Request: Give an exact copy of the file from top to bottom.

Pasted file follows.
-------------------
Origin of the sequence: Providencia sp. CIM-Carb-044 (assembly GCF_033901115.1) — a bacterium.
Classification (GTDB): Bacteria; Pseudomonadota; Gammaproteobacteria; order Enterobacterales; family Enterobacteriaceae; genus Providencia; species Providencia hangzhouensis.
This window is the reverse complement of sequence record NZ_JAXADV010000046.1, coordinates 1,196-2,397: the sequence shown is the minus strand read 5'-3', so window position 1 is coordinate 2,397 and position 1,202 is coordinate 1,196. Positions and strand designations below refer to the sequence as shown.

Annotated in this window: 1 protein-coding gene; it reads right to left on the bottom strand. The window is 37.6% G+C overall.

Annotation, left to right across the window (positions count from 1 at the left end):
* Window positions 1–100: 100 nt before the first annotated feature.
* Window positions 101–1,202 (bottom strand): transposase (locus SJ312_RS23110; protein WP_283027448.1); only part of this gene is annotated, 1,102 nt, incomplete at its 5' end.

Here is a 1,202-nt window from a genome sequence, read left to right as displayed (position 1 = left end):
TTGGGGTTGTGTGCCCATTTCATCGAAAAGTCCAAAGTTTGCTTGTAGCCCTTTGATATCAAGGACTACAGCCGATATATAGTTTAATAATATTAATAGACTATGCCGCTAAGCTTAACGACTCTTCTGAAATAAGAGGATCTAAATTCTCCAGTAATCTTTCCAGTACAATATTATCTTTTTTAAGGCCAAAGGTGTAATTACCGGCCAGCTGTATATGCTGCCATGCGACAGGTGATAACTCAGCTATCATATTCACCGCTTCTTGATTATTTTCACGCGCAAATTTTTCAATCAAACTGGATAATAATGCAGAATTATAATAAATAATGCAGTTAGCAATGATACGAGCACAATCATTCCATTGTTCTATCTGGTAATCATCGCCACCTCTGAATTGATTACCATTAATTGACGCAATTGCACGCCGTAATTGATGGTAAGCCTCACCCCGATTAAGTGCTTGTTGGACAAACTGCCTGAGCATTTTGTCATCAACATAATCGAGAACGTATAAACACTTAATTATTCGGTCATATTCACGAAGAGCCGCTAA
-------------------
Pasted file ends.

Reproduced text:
Origin of the sequence: Providencia sp. CIM-Carb-044 (assembly GCF_033901115.1) — a bacterium.
Classification (GTDB): Bacteria; Pseudomonadota; Gammaproteobacteria; order Enterobacterales; family Enterobacteriaceae; genus Providencia; species Providencia hangzhouensis.
This window is the reverse complement of sequence record NZ_JAXADV010000046.1, coordinates 1,196-2,397: the sequence shown is the minus strand read 5'-3', so window position 1 is coordinate 2,397 and position 1,202 is coordinate 1,196. Positions and strand designations below refer to the sequence as shown.

Annotated in this window: 1 protein-coding gene; it reads right to left on the bottom strand. The window is 37.6% G+C overall.

Annotation, left to right across the window (positions count from 1 at the left end):
* Window positions 1–100: 100 nt before the first annotated feature.
* Window positions 101–1,202 (bottom strand): transposase (locus SJ312_RS23110; protein WP_283027448.1); only part of this gene is annotated, 1,102 nt, incomplete at its 5' end.

Here is a 1,202-nt window from a genome sequence, read left to right as displayed (position 1 = left end):
TTGGGGTTGTGTGCCCATTTCATCGAAAAGTCCAAAGTTTGCTTGTAGCCCTTTGATATCAAGGACTACAGCCGATATATAGTTTAATAATATTAATAGACTATGCCGCTAAGCTTAACGACTCTTCTGAAATAAGAGGATCTAAATTCTCCAGTAATCTTTCCAGTACAATATTATCTTTTTTAAGGCCAAAGGTGTAATTACCGGCCAGCTGTATATGCTGCCATGCGACAGGTGATAACTCAGCTATCATATTCACCGCTTCTTGATTATTTTCACGCGCAAATTTTTCAATCAAACTGGATAATAATGCAGAATTATAATAAATAATGCAGTTAGCAATGATACGAGCACAATCATTCCATTGTTCTATCTGGTAATCATCGCCACCTCTGAATTGATTACCATTAATTGACGCAATTGCACGCCGTAATTGATGGTAAGCCTCACCCCGATTAAGTGCTTGTTGGACAAACTGCCTGAGCATTTTGTCATCAACATAATCGAGAACGTATAAACACTTAATTATTCGGTCATATTCACGAAGAGCCGCTAA